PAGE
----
How are research questions formulated?

research Nov 13, 2023
Question mark on a chalk board

Research questions are the lifeblood of academic inquiry. They guide the direction of your research and provide a clear focus for your study. For researchers, understanding how research questions are formulated is a crucial step in embarking on your research journey. In this article, we'll delve into the process of crafting research questions to help you navigate this fundamental aspect of postgraduate studies.

1. Identify Your Research Area: The first step in formulating research questions is to pinpoint your area of interest or field of study. What topic or subject matter are you passionate about? International postgraduate students often choose areas that align with their previous academic experiences or career goals.

2. Literature Review: Conduct a thorough literature review to explore existing research in your chosen field. This step helps you identify gaps, controversies, or unanswered questions in the current body of knowledge. Look for recent publications, seminal works, and key theories related to your area of interest.

3. Narrow Down Your Focus: Based on your literature review, narrow down the scope of your research. Focus on a specific aspect or dimension of your chosen topic. The goal is to make your research question precise and manageable.

4. Define Your Research Objectives: What do you hope to achieve with your research? Your research objectives should be clear and specific. Consider what you want to discover, explore, or understand through your study.

5. Consider Feasibility: Evaluate the feasibility of your research question. Are the resources, time, and access to data or participants readily available? Ensure that your research question is realistic and achievable within the constraints of your postgraduate program.

6. Avoid Yes/No Questions: Effective research questions are open-ended and do not have simple "yes" or "no" answers. They invite critical thinking, analysis, and exploration. Instead of asking, "Is X better than Y?" consider asking, "What are the advantages and disadvantages of X compared to Y?"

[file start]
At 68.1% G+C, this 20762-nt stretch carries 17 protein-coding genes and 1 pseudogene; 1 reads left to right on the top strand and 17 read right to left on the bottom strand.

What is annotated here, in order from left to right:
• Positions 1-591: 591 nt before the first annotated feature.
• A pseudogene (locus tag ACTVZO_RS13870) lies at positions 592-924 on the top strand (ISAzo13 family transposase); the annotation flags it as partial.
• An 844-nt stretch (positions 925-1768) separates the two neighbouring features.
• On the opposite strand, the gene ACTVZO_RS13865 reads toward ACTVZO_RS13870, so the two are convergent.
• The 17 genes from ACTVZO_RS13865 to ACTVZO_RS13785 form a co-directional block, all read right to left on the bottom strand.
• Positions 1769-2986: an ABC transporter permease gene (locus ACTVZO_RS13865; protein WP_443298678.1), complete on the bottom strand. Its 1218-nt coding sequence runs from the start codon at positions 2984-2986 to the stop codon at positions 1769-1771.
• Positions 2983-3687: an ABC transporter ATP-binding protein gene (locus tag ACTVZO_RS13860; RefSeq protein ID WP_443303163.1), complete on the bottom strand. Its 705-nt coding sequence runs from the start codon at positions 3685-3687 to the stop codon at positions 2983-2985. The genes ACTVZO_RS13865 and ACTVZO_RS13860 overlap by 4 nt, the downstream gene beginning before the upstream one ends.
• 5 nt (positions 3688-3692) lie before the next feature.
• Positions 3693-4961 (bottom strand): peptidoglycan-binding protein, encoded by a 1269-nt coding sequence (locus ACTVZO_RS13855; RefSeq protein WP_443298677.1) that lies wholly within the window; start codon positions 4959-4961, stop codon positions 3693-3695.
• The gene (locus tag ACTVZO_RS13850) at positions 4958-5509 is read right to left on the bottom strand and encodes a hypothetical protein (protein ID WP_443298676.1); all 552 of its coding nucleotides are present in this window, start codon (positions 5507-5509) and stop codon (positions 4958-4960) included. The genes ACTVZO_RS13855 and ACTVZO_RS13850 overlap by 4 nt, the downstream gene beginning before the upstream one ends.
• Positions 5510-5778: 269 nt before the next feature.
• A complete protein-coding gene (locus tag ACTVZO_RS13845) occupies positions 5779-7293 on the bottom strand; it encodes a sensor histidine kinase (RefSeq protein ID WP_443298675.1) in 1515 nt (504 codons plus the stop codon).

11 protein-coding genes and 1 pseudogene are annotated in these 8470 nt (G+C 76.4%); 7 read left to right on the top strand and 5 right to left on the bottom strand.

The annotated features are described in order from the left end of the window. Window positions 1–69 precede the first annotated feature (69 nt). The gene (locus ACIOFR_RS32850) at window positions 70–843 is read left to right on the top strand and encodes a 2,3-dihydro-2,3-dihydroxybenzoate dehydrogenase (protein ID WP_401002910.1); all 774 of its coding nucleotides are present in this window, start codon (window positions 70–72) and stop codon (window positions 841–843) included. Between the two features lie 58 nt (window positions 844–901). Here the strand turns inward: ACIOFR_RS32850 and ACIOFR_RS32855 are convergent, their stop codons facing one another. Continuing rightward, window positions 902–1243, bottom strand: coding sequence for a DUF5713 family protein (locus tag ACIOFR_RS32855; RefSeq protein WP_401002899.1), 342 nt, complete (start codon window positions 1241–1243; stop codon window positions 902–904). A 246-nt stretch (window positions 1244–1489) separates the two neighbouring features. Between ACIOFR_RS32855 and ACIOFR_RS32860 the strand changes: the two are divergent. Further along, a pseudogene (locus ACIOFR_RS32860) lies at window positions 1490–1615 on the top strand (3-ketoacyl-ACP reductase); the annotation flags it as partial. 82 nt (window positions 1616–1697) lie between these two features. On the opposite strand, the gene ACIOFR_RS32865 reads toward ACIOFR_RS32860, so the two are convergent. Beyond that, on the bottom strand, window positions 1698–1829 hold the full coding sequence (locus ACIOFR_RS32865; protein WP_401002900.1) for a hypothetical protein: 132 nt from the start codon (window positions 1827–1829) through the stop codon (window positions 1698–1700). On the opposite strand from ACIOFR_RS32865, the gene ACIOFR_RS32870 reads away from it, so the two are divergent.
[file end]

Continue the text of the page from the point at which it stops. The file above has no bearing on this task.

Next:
7. Use Clear and Precise Language: Craft your research question using clear and concise language. Avoid vague or ambiguous terms. Ensure that anyone reading your question can understand its intent without confusion.

8. Consider the Research Design: Think about the research design or methodology you plan to use. Different research designs, such as qualitative, quantitative, or mixed methods, may require different types of research questions. Tailor your question to align with your chosen research approach.

9. Seek Feedback: Don't hesitate to seek feedback from your academic advisor or mentors. They can provide valuable insights and help refine your research question. Discussing your ideas with others can also lead to new perspectives and refinements.

10. Revise and Refine: Formulating research questions is an iterative process. Be prepared to revise and refine your questions as your understanding of the topic evolves. It's perfectly normal to make adjustments along the way.

Example of Research Question Formulation: Let's say you're interested in studying the impact of climate change on a specific species of endangered birds in your home country. After conducting a literature review, you've narrowed down your focus and identified gaps in knowledge. Your research question might evolve from a broad interest in climate change to a more specific question like: "How does changing temperature patterns affect the nesting behavior and reproductive success of [bird species] in [geographic area]?"

This research question is clear, specific, and open-ended. It addresses a specific aspect of the broader topic and sets the stage for a research project focused on gathering data, conducting analyses, and contributing to the understanding of climate change's impact on this bird species.

Formulating research questions is a foundational step in postgraduate studies for international students. It involves a systematic process of identifying a research area, conducting a literature review, narrowing down the focus, and crafting clear and specific questions. By following these steps and seeking guidance when needed, researchers can create research questions that drive their studies forward and contribute meaningfully to their chosen fields of inquiry.